Virtual Issue: Philosophical Investigations from past to present
Founded in 1978 and associated with the British Wittgenstein Society, Philosophical Investigations is published quarterly by Wiley-Blackwell. This international journal features articles, discussions, critical notices and reviews covering every branch of philosophy. Whether focusing on traditional or on new aspects of the subject, it offers thought-provoking articles and maintains a lively readership with an acclaimed discussion section and wide-ranging book reviews.
In this exciting virtual issue, the editorial team have selected some of the best articles, critical notices and reviews published in Philosophical Investigations from 1980 to the present day. We are confident that you will find this virtual issue interesting and informative. See below for a full list of articles, critical notices and reviews. Continue reading “Philosophical Investigations – Free Special Issue”
Apparently students possess psychic abilities, but only when it comes to porn. A study is soon to be published revealing statistically significant evidence that supports the existence of precognition, the ability to see into the future. Precise details are not yet available, but we can get a good impression of the experiment from the media reports. Each student was shown an image, and then a picture of two curtained screens on a computer monitor; behind one curtain was an image, behind the other a blank wall. The students were asked to click on the curtain that they thought had the image behind it. Some of the students were shown an “erotic” image beforehand, one assumes that others were shown “non-erotic” images of some description. Some, but not all, of the images behind the curtain were also of an erotic nature. The theory seems to be that if the participants were ‘primed’ erotically (i.e. by being shown an erotic image), and the end result is an erotic one (i.e. they see another erotic image if they successfully select the correct curtain) they might perform better at the task. Prof. Emeritus Daryl Bem hypothesised that 50% of participants would select the right curtain, but that those shown an erotic image would show a higher success rate. And indeed, it seems that his hypothesis was satisfied…statistically. Continue reading “Students Possess Psychic Abilities!”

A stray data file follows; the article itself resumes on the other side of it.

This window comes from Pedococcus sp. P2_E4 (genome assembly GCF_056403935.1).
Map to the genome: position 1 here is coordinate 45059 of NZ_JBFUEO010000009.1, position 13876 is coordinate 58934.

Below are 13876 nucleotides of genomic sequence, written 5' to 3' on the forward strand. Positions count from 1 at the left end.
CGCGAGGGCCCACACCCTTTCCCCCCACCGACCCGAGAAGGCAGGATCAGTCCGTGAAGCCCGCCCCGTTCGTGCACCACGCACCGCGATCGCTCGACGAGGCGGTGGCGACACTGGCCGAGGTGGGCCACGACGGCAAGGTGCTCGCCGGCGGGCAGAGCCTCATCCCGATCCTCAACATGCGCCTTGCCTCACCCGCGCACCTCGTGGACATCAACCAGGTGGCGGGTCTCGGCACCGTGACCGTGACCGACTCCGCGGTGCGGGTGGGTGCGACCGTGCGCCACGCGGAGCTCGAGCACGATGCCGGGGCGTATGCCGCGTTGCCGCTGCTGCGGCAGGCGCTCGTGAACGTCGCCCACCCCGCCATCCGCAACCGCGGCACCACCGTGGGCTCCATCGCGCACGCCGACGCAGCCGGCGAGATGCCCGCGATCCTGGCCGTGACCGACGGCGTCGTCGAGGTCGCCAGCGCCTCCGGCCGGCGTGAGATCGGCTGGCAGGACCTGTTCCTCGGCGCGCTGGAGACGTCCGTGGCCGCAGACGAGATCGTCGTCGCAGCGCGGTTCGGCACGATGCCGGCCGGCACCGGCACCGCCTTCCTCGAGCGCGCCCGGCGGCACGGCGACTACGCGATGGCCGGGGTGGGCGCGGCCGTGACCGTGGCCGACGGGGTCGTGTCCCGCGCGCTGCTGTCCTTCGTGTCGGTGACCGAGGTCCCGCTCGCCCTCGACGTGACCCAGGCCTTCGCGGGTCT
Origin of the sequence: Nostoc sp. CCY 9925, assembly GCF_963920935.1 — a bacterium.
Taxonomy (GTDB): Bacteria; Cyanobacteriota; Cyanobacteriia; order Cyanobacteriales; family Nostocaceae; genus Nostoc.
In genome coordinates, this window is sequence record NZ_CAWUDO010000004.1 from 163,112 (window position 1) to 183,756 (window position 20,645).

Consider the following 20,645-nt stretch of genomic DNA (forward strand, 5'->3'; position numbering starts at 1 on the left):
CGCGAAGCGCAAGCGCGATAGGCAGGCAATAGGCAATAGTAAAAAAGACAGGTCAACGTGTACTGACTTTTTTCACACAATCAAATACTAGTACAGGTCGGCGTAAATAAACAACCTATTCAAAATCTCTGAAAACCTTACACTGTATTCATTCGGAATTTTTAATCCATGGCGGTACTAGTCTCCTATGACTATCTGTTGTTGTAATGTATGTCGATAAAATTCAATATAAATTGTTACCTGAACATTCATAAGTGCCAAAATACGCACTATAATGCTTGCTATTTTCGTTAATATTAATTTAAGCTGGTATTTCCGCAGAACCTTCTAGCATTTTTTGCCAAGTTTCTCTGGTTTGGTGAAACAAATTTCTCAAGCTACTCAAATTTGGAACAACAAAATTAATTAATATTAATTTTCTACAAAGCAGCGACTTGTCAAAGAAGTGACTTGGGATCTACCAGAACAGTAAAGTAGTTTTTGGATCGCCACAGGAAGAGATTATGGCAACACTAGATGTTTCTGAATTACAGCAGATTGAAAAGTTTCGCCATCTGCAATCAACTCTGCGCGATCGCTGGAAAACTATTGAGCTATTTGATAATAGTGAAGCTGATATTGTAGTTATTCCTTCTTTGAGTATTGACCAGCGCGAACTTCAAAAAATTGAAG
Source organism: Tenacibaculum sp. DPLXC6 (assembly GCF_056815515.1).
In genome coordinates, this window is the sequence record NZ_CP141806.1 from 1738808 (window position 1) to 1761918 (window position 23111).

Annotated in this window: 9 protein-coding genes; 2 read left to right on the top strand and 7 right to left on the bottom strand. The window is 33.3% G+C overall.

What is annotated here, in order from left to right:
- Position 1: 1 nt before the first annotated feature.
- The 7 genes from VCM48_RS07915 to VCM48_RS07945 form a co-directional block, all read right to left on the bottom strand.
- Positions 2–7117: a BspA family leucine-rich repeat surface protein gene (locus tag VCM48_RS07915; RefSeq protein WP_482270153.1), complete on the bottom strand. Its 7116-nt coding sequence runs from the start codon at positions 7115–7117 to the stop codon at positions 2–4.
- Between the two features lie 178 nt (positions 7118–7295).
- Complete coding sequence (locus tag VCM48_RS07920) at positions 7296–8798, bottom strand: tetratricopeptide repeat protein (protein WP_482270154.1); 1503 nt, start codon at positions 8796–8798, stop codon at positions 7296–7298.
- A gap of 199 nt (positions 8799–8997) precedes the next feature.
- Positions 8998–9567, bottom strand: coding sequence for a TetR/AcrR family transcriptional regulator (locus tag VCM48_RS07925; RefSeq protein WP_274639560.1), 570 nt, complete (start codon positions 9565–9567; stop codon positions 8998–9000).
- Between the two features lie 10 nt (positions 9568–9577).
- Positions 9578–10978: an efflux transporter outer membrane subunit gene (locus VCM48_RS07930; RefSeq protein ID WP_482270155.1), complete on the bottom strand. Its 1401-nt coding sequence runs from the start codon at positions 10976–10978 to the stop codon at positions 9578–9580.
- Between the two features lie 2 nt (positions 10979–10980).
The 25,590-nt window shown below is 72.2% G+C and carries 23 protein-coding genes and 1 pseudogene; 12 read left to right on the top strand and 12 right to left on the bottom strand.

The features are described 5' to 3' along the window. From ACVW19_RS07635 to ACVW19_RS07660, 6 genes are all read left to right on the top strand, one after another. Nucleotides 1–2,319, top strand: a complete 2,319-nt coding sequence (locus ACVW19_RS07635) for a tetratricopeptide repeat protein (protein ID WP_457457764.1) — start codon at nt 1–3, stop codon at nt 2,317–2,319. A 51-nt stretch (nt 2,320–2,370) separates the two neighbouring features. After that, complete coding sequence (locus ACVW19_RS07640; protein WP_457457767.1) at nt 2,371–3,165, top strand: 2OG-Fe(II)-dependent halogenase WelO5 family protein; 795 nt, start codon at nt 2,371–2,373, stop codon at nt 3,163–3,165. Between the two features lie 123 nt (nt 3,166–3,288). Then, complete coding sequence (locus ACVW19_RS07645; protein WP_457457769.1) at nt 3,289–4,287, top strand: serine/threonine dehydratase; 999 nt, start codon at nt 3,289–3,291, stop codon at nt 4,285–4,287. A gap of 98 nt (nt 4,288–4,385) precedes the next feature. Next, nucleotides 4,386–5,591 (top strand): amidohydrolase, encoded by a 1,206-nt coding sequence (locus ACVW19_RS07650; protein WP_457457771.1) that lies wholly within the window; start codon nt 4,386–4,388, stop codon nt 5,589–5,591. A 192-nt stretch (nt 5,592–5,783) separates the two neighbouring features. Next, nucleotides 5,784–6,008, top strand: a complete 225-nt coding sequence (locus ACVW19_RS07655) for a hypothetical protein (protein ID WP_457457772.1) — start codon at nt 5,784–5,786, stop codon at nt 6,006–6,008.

“It’s Sunday evening, I’ve worked all weekend, and just when I thought it was done I’m hitting yet another problem that’s based on the hopeless state of our databases. There is no uniform data integrity, it’s just a catalogue of issues that continues to grow as they’re found.”
This email, one of many stolen from the Climatic Research Unit (CRU) at the University of East Anglia, gives us reason to reflect on the scientific method and the (all-too) human researchers that might (or might not) use it. For climate change skeptics, such as Patrick Michaels, a Cato fellow and former Virginia state climatologist, these emails constitute “not a smoking gun” but “a mushroom cloud” indicating fraud and deception. For others, Continue reading “The Scientific Method”
Have philosophers neglected the mind of the child? Yes they have, if we are to believe psychologist, Alison Gopnik. In her latest book The Philosophical Baby, she presents a raft of examples aimed to show that babies’ minds are more sophisticated than has (she says) been supposed.